Unfortunately, things are set to get harder from here. With the fate of Neospes hanging in the balance, threatened by the aggressions of an enemy that shouldn’t exist, the Lord King of Neospes might be called upon in a capacity neither he nor Riven has ever considered. Still, Cade will do what he must for his city and his people, even if that mean making tough decisions.

As Riven and Caden enter into tangled web of danger and new political relations, both begin to realise that there seems to be no right answer. With the appearance of new allies and the revelation of a secret so large it could change everything, the fight to get Caden back on the throne is soon going to seem like it was a walk in the park.

Everyone has an agenda and diplomacy and people-skills have never been at the top of Riven’s resume. But when things take a turn for the strange and she begins to doubt her own mind, her own monstrousness, it seems that even Riven might falter when things get hard.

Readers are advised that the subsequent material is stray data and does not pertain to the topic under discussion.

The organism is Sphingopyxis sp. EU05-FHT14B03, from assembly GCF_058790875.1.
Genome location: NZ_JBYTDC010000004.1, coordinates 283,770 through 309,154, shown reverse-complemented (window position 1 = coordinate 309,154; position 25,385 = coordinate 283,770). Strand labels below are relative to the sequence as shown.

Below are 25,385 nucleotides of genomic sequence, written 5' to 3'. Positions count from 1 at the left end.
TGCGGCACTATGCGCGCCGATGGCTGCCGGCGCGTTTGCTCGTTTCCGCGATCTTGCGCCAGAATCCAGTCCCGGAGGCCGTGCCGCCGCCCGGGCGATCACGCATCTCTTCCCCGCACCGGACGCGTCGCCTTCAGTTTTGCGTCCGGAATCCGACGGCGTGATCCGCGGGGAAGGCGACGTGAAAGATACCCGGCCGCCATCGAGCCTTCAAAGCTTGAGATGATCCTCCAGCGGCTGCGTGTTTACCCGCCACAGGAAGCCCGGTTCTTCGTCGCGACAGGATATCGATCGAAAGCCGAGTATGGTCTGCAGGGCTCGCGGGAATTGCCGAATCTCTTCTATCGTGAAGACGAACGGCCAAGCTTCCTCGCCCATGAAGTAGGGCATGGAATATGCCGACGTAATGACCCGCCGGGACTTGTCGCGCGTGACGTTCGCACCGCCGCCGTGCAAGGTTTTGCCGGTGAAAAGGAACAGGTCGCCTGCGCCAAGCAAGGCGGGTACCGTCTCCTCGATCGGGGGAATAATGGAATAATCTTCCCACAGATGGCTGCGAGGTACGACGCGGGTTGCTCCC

Except that if she does, it could spell out the doom for everyone in Neospes—and that’s not something she’s willing to let happen. One way or another, she will find a way to defeat their new enemy, even if it costs her absolutely everything. Even if it costs Riven her life.

The Fallen Prince is precisely what I was expecting from the sequel to The Almost Girl: an exciting and gripping adventure in a truly post-apocalyptic setting that stands apart from other dystopian landscapes by virtue of its original and thoughtful details. From peculiar flora and fauna to unusual technology leftover from the brutal war, and the immersive attention to detail with scorching temperatures and the necessary biotechnology to survive them, The Fallen Prince feels like an authentic and vibrant ride through a gritty scorched-earth style adventure.

Add in the dynamic between Riven and Caden, which doesn’t suffer from any second-book syndrome of should we/shouldn’t we in spite of their new and awkward situation, and we have a winning formula for a very successful sequel that was well worth the wait.